WASHINGTON, D.C.—Earlier this month, House Oversight Chairman Darrell Issa (R-Calif.) threatened National Labor Relations Board General Counsel Lafe Solomon with a subpoena if he did not hand over key internal deliberative documents relating to the Boeing case by 5 p.m. on Tuesday July 26.
Solomon hasn’t complied. On July 26, he wrote to Issa asking him to reconsider his document request, saying “I respectfully ask that you reconsider our request to apply your June 17 ruling at the South Carolina hearing to our production of documents, which would allow the Committee to have access to requested information as soon as it becomes available to the parties and the administrative law judge at the hearing. “
Solomon’s reason for not handing over the documents was that “disclosure of documents and information not available to both Boeing and the Machinists could result in an unfair advantage to one party over another and risk harm to the integrity of the Agency’s legal process.” He said Issa’s document request flies in the face of Issa’s previous ground rules for Solomon’s testimony at a June 17 hearing held in South Carolina.
You ruled that “[a]ny time which is not discoverable by the defendant, will be considered out of bounds for any question.” In other words, you concluded that it would be inappropriate for Committee members to ask me to provide information not yet available to Boeing.
In justifying his decision not to hand over documents, Solomon cited a legal ruling handed down in the case by the judge in the Boeing case, Administrative Law Judge Clifford Anderson, denying the requests made by Boeing for the identical documents.
If the NLRB General Counsel’s office refuses to hand over documents after they are subpoenaed, Issa could then move to charge Solomon with contempt of Congress. Solomon would become the first Obama administration official charged with contempt of Congress—creating a political headache for the Obama Administration. Issa’s office did not respond to requests for comment despite numerous requests.
In another interesting twist to the case, while Boeing has demanded a large amount of documents from both union and NLRB officials, the company is not willing to let the public know about documents related to the tax incentives it is receiving from South Carolina where union work from Washington state was moved. Likewise, Boeing is refusing to disclose some of the details related to “Project Olympus” – a 2003 deal with the State of Washington that was thought to ensure the 787 aircraft would be built there.
Among some of the documents that IAM Local 751 Spokeswoman Connie Kelliher says Boeing won’t release are studies comparing the cost of leaving 787 production in Washington State and studies showing what it would cost Boeing to shut down a third temporary assembly line in Washington.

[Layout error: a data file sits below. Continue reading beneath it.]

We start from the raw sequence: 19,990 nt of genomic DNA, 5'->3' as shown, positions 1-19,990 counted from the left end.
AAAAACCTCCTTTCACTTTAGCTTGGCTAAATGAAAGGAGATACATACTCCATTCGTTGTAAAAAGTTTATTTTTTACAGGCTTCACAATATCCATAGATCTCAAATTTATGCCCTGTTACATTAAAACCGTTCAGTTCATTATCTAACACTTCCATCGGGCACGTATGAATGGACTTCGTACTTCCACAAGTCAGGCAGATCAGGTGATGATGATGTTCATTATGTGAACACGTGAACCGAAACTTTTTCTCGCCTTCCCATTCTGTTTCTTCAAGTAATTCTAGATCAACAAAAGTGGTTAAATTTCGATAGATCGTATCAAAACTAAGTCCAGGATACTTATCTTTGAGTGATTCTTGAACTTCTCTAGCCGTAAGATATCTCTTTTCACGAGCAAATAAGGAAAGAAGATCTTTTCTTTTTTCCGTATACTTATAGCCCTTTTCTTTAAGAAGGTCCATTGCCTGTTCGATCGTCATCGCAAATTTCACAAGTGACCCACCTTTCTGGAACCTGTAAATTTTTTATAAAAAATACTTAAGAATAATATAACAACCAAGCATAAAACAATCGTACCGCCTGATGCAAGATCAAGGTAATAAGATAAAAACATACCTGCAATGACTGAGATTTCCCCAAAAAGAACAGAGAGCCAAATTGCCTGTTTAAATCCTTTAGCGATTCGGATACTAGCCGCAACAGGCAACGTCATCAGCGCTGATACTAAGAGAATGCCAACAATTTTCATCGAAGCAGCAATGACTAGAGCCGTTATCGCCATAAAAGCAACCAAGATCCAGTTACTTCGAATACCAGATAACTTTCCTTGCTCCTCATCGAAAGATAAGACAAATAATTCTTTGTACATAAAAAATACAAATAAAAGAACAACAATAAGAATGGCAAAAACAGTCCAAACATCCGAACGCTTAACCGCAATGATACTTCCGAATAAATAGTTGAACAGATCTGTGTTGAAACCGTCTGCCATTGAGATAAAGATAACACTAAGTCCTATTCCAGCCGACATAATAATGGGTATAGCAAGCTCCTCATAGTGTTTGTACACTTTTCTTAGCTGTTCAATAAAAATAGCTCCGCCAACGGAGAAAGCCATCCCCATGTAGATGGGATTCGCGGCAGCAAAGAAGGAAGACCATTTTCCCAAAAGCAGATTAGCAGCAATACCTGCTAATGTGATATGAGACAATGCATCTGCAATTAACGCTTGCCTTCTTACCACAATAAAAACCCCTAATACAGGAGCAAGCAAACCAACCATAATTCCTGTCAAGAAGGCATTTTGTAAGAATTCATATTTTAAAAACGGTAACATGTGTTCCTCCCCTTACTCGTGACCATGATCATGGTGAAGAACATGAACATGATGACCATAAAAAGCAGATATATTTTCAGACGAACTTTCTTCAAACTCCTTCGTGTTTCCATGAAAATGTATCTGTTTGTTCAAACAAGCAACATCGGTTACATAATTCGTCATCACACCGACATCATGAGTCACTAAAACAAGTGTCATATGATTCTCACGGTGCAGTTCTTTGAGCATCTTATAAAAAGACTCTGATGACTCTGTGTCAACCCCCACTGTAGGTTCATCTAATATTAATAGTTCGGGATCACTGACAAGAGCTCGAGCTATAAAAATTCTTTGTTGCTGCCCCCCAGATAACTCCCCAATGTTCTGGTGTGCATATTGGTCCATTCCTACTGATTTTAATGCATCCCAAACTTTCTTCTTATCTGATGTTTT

Despite the fact that details of the tax deals from Washington state would help legally establish Boeing commitment’s to expand in Washington State, Boeing has asked that the NLRB clear the courtroom anytime these documents are discussed.
“We suspect the documents Boeing wants to keep secret prove that Boeing executives didn’t make a legitimate business decision to transfer work from Everett to Charleston, but instead broke the law by moving because of union activity here,” Kelliher said in a press release. “It doesn’t surprise us that Boeing would want to keep any incriminating documents secret, but our laws don’t permit secret tribunals.”
A hearing is scheduled on Boeing’s motion to keep documents from the public today in Seattle. The scene is expected to be tense, as yesterday Boeing CEO Jerry McNerney shocked the aerospace world when he announced on a conference call that 737 jet production intended for Renton, Wash., may go elsewhere.
“It just sounds like they are basically threatening to abandon Puget Sound,” said IAM Local 751 Spokesman Bryan Corliss. The production was widely expected to go to Washington state
Tensions are quickly rising, with Congress threatening to subpoena the NLRB and Boeing considering moving even more production away from the unionized workforce in Washington. The push by Boeing and its Republican allies in Congress against NLRB and the union could have a huge effect not just on labor law, but on the role of the NLRB in enforcing labor law for generations to come.
This article originally appeared on the Working In These Times blog on July 28, 2011. Reprinted with permission.
About the Author: Mike Elk is a third-generation union organizer who has worked for the United Electrical, Radio, and Machine Workers, the Campaign for America’s Future, and the Obama-Biden campaign. Based in Washington D.C., he has appeared as a commentator on CNN, Fox News, and NPR, and writes frequently for In These Times as well as Alternet, The Nation, The Atlantic and The American Prospect.